In our work with organizations large and small we get to see teams and entire organizations in new and fresh ways. We get to see insights into teams that speak to a lot of different opportunities for leaders to improve either their approach to the team or how the team works together.
One of the biggest challenges we see is the manager’s perceptions about how their team works or how to get the best from their team and what is actually happening in reality.
For example, when leading teams of people conflict is inevitable. But oftentimes how this conflict is managed towards productive outcomes can determine the level of team success.
A recent study indicated that among the workforce only 31% of managers think they are dealing with conflict well. While low, this is higher than employees’ perceptions as only 22% believe managers handle conflict well. This isn’t a huge gap, but for the 10% of people where their manager believes they are handling conflict well but their team does not, this likely feels like a huge gap.
In HBR’s recent article, “Leaders Aren’t Great at Judging How Inclusive They Are”, 122,000 leaders were rated by over 1 million employees in 360 reviews revealing two major findings on inclusivity in conjunction with leadership.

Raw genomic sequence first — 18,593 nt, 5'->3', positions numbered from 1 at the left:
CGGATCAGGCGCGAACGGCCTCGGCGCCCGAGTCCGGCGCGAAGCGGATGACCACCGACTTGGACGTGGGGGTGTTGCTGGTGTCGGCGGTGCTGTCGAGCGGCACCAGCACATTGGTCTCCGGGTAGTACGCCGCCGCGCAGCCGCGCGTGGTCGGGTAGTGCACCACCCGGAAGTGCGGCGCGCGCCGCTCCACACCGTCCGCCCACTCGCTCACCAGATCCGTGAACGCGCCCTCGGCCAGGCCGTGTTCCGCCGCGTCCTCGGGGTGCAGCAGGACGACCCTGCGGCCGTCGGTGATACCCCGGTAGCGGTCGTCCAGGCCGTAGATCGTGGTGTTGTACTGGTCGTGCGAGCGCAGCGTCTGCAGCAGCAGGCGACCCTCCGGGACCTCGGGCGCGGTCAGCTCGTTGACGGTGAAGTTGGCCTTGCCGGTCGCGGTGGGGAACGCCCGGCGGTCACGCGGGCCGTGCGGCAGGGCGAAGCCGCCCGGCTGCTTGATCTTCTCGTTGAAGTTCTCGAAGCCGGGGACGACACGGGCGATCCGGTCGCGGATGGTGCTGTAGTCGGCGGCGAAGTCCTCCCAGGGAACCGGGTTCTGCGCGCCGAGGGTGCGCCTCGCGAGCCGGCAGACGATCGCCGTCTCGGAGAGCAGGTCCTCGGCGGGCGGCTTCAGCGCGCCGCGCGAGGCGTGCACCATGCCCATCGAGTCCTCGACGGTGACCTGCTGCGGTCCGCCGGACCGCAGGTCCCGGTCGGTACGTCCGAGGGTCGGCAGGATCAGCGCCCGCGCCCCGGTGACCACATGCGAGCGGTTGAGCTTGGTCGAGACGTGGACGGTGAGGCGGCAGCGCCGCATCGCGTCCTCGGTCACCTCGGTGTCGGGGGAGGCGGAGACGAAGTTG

The first is that “Inclusive leaders have opposing views of themselves, with the same being true for non-inclusive leaders.
"What is clear in this graph is that leaders who are the worst at valuing diversity are more likely to overrate their effectiveness, and leaders who are the most effective tend to underrate their effectiveness. "
The second finding from this HBR article is that “Diversity and inclusion skills align with leadership skills.”
“Leaders who were rated very poorly on valuing diversity and inclusion were rated in only the 15th percentile for their overall leadership effectiveness, while those who were rated in the top 10% of those two items were rated in the 79th percentile.”
While the article deals with diversity and inclusiveness the reality is that managers’ own ability to self-assess situations or to be self-aware is critical to the success of their leadership efforts.
It is not just about conflict or diversity, but these outages can impact of aspects of team performance and team member engagement. The key is to provide access to tools and information that give the manager the ability to see the hidden aspects not just of their team members but also their blind spots. Areas where their perceptions don’t always align with the realities of the individual team members or how the team works together towards outcomes.
Cloverleaf can be a part of this solution. Our team tools provide managers a view of 5 areas of diversity that include behaviors, thinking styles, communication, cultural or work-style preferences and strengths. This understanding is the first step in being able to appreciate the unique attributes of each team member and ultimately deploy them effectively in the team for improved performance.